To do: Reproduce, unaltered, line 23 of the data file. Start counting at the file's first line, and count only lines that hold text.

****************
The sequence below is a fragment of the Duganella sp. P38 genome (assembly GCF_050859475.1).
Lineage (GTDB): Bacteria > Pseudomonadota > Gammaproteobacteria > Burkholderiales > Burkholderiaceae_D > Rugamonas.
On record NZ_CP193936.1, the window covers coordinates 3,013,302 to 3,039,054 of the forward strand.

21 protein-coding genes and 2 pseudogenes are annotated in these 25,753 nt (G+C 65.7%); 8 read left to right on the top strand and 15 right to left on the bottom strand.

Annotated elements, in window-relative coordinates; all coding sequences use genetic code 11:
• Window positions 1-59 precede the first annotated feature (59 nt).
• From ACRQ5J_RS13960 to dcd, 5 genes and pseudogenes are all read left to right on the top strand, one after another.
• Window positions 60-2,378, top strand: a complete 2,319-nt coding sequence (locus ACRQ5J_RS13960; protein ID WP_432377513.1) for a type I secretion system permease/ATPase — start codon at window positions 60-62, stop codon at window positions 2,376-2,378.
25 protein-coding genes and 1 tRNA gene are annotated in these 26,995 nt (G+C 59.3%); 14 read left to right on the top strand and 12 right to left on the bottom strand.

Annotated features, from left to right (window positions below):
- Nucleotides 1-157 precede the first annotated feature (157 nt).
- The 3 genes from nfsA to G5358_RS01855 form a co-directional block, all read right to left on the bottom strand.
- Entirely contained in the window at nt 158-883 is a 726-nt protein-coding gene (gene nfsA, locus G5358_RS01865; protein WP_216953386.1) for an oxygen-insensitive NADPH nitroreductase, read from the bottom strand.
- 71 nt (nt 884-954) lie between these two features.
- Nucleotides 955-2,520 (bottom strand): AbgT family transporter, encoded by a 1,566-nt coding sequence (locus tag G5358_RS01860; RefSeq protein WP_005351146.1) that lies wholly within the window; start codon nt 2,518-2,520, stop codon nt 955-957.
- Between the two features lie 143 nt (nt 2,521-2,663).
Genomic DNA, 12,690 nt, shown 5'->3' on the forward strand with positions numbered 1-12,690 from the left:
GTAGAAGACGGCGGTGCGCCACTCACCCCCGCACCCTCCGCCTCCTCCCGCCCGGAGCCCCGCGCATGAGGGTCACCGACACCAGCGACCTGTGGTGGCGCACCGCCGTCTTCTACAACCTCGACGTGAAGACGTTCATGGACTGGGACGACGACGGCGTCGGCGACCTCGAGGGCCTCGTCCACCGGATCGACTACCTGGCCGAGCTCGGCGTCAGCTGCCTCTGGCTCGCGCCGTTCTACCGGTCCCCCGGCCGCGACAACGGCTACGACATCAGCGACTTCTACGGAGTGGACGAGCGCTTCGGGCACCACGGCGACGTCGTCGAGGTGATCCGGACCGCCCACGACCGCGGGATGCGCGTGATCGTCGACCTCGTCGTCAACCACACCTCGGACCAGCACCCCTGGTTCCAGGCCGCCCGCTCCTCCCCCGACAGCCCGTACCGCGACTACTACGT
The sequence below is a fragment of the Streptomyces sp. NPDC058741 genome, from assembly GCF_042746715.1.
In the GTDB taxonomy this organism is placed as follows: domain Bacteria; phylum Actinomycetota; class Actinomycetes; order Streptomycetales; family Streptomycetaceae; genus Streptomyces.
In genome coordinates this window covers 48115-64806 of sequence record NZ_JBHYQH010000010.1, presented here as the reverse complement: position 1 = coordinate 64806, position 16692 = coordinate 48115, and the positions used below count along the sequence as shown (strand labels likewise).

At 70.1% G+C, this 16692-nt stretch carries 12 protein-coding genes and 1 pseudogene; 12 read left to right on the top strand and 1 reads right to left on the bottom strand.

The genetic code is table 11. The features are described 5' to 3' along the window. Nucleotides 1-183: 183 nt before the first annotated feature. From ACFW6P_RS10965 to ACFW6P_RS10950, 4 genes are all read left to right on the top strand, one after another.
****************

The genetic code is table 11. The features are described 5' to 3' along the window. Nucleotides 1-183: 183 nt before the first annotated feature. From ACFW6P_RS10965 to ACFW6P_RS10950, 4 genes are all read left to right on the top strand, one after another.